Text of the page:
The Federal Government in Belgium has finally agreed on a “ventilation plan” for all places open to the public, such as bars, restaurants, cinemas, theatres and gyms, reports The Brussels Times.
According to the English language online edition of The Brussels Times, the new plan follows months of ‘crisis management’ in the region – and details were announced by Federal Health Minister Frank Vandenbroucke.
The Belgian Government says that one of the main lessons of the pandemic – the importance of healthy indoor air – should be carried into the future, not only in the fight against Covid-19, but also to avoid other respiratory diseases such as the flu.
“I am very happy that the Government has found an agreement for a legal framework that will require all publicly accessible places to continue to monitor their air quality,” Mr Vandenbroucke told news outlet De Morgen. “They must all have a CO2 meter.”
Visibility of CO2 meters
CO2 meters will need to be clearly visible to the public and may not be placed in the immediate vicinity of a door or window Mr Vandenbroucke announced in a press release on Monday.
Every manager of a public place will also be asked to carry out a risk analysis, listing all factors that influence air quality, such as an inventory of the ventilation and air purification systems present, as well as the number of CO2 measurements taken over time.
Action places for managers
According to the report in The Belgium Times, building / general managers will be required to draw up an action plan if issues with ventilation are identified.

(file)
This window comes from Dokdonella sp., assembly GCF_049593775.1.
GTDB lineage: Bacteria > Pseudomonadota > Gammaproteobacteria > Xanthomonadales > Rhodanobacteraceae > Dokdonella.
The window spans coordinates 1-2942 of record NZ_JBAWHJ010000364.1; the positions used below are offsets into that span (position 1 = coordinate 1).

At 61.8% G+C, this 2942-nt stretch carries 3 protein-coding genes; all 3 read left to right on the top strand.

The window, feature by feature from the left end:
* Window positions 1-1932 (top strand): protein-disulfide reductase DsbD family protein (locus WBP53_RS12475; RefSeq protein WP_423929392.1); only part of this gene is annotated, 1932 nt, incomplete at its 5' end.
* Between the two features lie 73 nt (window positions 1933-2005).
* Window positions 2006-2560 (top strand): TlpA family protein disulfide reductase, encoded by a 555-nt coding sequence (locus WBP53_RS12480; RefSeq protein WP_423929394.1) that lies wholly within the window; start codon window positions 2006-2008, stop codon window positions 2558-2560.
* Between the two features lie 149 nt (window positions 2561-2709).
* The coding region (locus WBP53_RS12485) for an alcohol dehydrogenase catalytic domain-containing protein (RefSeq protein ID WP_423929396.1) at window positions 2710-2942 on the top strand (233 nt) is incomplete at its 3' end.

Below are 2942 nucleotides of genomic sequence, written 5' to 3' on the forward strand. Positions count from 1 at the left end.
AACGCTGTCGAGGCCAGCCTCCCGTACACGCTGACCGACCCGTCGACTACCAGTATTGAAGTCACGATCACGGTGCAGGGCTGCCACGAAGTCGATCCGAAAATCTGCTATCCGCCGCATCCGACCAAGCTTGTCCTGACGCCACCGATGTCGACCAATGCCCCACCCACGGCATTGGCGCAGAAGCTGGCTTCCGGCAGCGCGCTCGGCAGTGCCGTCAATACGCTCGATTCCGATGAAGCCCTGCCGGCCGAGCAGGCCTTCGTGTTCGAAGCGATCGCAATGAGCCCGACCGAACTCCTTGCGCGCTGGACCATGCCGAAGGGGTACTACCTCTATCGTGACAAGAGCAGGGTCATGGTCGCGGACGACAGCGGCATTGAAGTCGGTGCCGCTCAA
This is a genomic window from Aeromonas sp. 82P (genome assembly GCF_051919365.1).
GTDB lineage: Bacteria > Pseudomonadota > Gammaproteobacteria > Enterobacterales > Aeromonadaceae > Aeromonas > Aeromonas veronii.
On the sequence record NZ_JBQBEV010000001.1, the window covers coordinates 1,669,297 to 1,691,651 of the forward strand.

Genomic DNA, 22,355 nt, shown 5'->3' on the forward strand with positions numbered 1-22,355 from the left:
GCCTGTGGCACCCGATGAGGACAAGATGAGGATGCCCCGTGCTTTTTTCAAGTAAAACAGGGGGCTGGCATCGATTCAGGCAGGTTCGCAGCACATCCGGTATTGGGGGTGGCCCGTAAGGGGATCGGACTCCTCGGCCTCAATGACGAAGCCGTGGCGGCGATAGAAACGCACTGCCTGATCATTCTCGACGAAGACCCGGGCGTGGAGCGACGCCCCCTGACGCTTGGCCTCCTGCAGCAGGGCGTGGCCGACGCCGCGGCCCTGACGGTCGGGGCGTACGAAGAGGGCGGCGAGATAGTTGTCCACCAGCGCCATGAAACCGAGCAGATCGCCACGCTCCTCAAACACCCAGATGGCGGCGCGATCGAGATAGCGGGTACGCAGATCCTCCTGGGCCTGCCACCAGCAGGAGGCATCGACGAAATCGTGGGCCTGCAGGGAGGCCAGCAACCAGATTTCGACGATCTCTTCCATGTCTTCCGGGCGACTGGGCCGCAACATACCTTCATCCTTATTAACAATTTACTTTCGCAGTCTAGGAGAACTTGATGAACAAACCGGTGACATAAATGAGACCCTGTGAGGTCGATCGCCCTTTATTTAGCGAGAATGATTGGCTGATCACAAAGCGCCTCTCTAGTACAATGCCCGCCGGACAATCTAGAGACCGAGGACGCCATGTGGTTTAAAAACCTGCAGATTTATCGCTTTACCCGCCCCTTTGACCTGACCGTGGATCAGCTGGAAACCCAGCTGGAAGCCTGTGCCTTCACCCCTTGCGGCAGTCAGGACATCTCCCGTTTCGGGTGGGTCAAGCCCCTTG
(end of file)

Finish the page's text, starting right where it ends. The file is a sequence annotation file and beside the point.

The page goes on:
What’s more, two (non-compulsory) target values were also established:
- Level A: a CO2 concentration lower than 900 ppm (parts per million). Ventilation and/or air purification must therefore be provided at a rate of at least 40 m³ per hour per person.
- Level B: a CO2 concentration lower than 1,200 ppm or a ventilation flow of at least 25 m³ per hour per person.
Managers in the hospitality industry, cultural, sports and nightlife sectors will have 12 months to make sure they comply with the rules (which are expected to be law this Spring).
From 2025, building managers will also be required to inform visitors about their air quality, through an indoor air quality label. The certifying officer will take into account the presence of ventilation or air purification systems, the number of people admitted, but also the actions taken by the manager, among other things.
The Belgian Government will be able to view these labels in a central database – which will be extremely valuable in the event of a possible new pandemic. If this happens, the Government can take targeted measures tailored to different public areas.
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